Sunday, May 23, 2010

I don't want to know...

I'm not one to drill down into details for training and racing. When I'm at an ultra event, incessant beeps permeate the air; Garmin GPS watches everywhere tell their owners that another mile has passed and it's time to take a drink, pop a pill or alter the pace.

I've been around long enough to ferment, but to date I haven't embraced the Garmin scene. It's bad enough that a device on your wrist is telling you what to do. And it's even more of a reach to contemplate master competitor dumping his data off the watch onto his computer...where further paralysis by analysis can occur.

This post is in no way a diss against Garmin. They manufacture wonderful products and I love my Garmin Nuvi GPS car system.

But for someone who has been pushing forward for all these years, more isn't always better. I'm running somewhere between 9-10 miles most mornings and that's the extent of my knowledge. I start my watch, run towards the mountain and 90 minutes later I stop.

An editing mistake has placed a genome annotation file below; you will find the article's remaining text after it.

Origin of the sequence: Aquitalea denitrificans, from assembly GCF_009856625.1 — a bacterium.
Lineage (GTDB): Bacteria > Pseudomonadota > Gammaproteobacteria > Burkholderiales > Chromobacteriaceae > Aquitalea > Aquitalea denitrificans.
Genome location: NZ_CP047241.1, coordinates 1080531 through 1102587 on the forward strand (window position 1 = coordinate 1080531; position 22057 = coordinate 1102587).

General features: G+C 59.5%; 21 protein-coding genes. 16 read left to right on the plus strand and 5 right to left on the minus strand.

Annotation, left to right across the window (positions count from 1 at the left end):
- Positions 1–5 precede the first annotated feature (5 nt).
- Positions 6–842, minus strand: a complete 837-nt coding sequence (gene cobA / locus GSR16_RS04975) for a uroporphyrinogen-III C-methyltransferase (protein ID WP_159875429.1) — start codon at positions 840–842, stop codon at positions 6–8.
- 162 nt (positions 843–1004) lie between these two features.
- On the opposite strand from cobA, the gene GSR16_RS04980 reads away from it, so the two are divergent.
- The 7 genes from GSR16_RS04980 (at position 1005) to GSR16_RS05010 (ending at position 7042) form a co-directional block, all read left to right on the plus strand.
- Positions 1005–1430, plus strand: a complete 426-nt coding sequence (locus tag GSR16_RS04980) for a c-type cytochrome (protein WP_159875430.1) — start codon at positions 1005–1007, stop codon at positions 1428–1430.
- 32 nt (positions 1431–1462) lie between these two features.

Maybe a Garmin is in my future. Maybe it's the next step in trying to keep this game going for another season or two. If anyone has input on life after Garmin, post a comment and we'll discuss.


  1. Tom, the beeping drives me bananas! I first encountered this nusance during the Cowtown Half in Ft. Worth. Figured it was some annoying texan who didn't know how to set his watch correctly. Turns out I couldn't escape the hideous noise. Honestly, I am all for smart training and the use of technology, but part of me longs for the purity of sport. Just run. Drink when your thirsty, eat when you need food and rely on your inner cadence to set your pace. Good grief Charlie Brown!

  2. I bought a Garmin a couple years ago specifically to tell me how far I've gone on unknown mountain trails and new off-road routes. If I'm going long I'll press start and pop it in the top pocket of my hydration pack so I don't have to see it 'til I get home. If I run the exact route again I don't wear the Garmin. I find if very useful in the mountains. Other than that, I don't even wear a watch most of the time on my runs.